Sweet Potatoes: One of nature’s truly great gifts!
Sweet potatoes are one of the oldest foods in the human diet. Their starch content is similar in every way to other root vegetables and tubers that have played prominent roles in human development. These starches have provided humans with a critical source of carbohydrates that has allowed for expansion of our brain size as a species and has been supportive of human health and the health of hundreds of human generations. Sweet potatoes are a great source of numerous nutrients that range from trace minerals to vitamin E, and from fermentable fiber to an array of carotenoids. In all, one cup of sweet potato contains more than 20% of the DRI for at least 10 nutrients. They can be a staple of a healthy diet and are the true definition of a "superfood" if such a thing exists!
Although both sweet and an incredibly rich source of carbohydrates, the glycemic index of sweet potatoes is moderate (46 if boiled or steamed and 82 if baked) to low depending upon the cooking method and temperature. While steaming or lower heat cooking techniques generate significantly lower glycemic indexes, eating sweet potatoes raw is not better yet. In fact, research suggests that some heat is best. Just several minutes of steaming, for instance, inactivates peroxidase enzymes in sweet potatoes that would otherwise degrade the variety of pigments present and can render them less beneficial to our health.
The greatest benefits derived from sweet potatoes may be found in some of the unique phytonutrients that they contain. One of those phytonutrients is sporamin, a unique storage protein that helps sweet potatoes heal when injured or damaged in the ground. This molecule, in synergy with other phytonutrients, has significant antioxidant value, anti-inflammatory properties, and has also been shown to lower fibrinogen levels in individuals.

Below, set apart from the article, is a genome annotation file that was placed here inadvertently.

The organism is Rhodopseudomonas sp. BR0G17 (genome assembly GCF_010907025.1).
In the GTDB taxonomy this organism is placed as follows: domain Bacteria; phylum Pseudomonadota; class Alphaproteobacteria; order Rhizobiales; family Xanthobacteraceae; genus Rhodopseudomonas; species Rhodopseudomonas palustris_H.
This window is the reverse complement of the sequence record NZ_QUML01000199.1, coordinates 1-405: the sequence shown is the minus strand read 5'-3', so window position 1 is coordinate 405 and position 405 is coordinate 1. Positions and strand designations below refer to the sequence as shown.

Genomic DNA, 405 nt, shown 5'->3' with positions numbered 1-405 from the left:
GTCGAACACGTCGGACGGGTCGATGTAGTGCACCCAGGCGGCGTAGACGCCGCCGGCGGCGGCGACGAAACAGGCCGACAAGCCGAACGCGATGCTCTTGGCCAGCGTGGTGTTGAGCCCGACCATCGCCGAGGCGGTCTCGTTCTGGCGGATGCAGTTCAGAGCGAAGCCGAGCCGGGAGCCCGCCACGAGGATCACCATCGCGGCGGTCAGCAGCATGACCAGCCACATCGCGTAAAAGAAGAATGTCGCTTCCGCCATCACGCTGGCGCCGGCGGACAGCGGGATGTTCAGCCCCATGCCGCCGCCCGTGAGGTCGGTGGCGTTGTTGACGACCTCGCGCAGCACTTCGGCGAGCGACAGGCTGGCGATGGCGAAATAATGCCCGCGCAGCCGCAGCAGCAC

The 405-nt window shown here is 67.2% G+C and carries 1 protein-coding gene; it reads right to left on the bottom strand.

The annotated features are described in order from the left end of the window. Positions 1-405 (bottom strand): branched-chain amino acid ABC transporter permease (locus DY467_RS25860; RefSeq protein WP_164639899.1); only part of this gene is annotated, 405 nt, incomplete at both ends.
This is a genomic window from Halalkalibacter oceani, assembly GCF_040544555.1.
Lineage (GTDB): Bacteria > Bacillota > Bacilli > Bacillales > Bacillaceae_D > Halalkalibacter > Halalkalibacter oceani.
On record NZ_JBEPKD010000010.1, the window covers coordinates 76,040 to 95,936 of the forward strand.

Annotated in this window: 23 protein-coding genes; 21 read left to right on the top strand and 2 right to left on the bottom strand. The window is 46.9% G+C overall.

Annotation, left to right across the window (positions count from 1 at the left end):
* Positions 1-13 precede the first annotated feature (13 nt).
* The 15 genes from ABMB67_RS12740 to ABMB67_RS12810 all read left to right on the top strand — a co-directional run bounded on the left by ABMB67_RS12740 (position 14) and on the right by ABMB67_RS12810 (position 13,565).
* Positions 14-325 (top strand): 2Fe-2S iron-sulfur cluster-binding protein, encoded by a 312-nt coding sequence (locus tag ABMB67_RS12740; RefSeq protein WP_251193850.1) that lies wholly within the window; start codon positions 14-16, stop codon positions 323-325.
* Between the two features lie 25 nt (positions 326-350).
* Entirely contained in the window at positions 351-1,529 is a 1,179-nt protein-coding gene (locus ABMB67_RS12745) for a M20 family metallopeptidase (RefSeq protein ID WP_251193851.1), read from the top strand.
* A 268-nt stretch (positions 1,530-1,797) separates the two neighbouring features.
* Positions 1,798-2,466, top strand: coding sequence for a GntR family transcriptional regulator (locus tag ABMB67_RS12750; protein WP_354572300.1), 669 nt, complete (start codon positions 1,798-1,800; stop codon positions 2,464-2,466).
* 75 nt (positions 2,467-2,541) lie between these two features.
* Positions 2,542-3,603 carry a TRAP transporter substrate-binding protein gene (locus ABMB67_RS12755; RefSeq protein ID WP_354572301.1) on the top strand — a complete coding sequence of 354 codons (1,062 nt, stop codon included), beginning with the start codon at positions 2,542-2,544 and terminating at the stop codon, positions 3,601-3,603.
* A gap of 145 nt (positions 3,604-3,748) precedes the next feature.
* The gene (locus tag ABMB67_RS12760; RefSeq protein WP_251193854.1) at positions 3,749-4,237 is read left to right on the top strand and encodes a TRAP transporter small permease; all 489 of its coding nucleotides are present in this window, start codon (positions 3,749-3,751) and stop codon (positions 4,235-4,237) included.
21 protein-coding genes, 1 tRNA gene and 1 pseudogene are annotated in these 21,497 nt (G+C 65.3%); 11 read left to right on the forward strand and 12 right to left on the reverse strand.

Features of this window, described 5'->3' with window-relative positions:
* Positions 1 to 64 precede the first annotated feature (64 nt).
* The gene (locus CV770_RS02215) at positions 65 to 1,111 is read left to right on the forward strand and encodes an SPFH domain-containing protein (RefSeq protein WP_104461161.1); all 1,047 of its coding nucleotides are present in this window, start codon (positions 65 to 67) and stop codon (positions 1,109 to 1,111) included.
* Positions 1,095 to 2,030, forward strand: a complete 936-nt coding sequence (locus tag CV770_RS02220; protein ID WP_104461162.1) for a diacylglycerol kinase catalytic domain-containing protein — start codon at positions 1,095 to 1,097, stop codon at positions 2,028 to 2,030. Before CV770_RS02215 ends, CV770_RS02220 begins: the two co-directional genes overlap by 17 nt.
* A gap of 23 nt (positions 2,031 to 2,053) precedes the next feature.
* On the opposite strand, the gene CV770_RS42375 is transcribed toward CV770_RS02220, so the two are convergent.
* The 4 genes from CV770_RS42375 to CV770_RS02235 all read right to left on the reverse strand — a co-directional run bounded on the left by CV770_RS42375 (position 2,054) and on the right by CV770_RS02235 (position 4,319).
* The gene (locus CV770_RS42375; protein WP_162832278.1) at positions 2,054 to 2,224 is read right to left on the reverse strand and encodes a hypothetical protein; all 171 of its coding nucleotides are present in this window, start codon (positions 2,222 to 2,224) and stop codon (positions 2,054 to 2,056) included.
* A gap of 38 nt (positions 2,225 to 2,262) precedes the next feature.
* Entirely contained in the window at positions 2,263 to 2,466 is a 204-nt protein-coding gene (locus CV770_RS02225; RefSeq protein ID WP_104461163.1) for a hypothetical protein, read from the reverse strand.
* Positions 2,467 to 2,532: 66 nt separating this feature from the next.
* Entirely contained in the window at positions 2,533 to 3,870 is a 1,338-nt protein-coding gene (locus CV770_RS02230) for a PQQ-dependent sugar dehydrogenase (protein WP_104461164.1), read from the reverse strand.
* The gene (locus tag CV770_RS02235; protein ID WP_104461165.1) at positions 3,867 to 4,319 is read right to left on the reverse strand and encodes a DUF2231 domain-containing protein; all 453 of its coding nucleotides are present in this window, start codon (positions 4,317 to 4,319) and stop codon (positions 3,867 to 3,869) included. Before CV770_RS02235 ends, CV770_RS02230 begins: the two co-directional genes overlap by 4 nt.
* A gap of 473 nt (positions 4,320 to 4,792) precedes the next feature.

Additionally, animals given purple sweet potatoes as a regular part of their diet exhibited marked drop offs in their uric acid levels and circulating xanthine oxidase activity, both biomarkers that are consistently associated with conditions such as heart disease and gout.
While all sweet potatoes are extremely concentrated in carotenoids, purple sweet potatoes are exceptionally high in their anthocyanin content. In fact, antioxidant research has shown that the purple pigments peonidin and cyanidin provide purple sweet potatoes with an ORAC value that is 3.2x higher than blueberries on a per weight basis!
Famous Blue Zone and healthy populations that eat sweet potatoes as a regular part of their diet include the Okinawans and the New Guinea Highlanders. These and other populations have great levels of health from so many excellent lifestyle characteristics and sweet potatoes are just one more of these.
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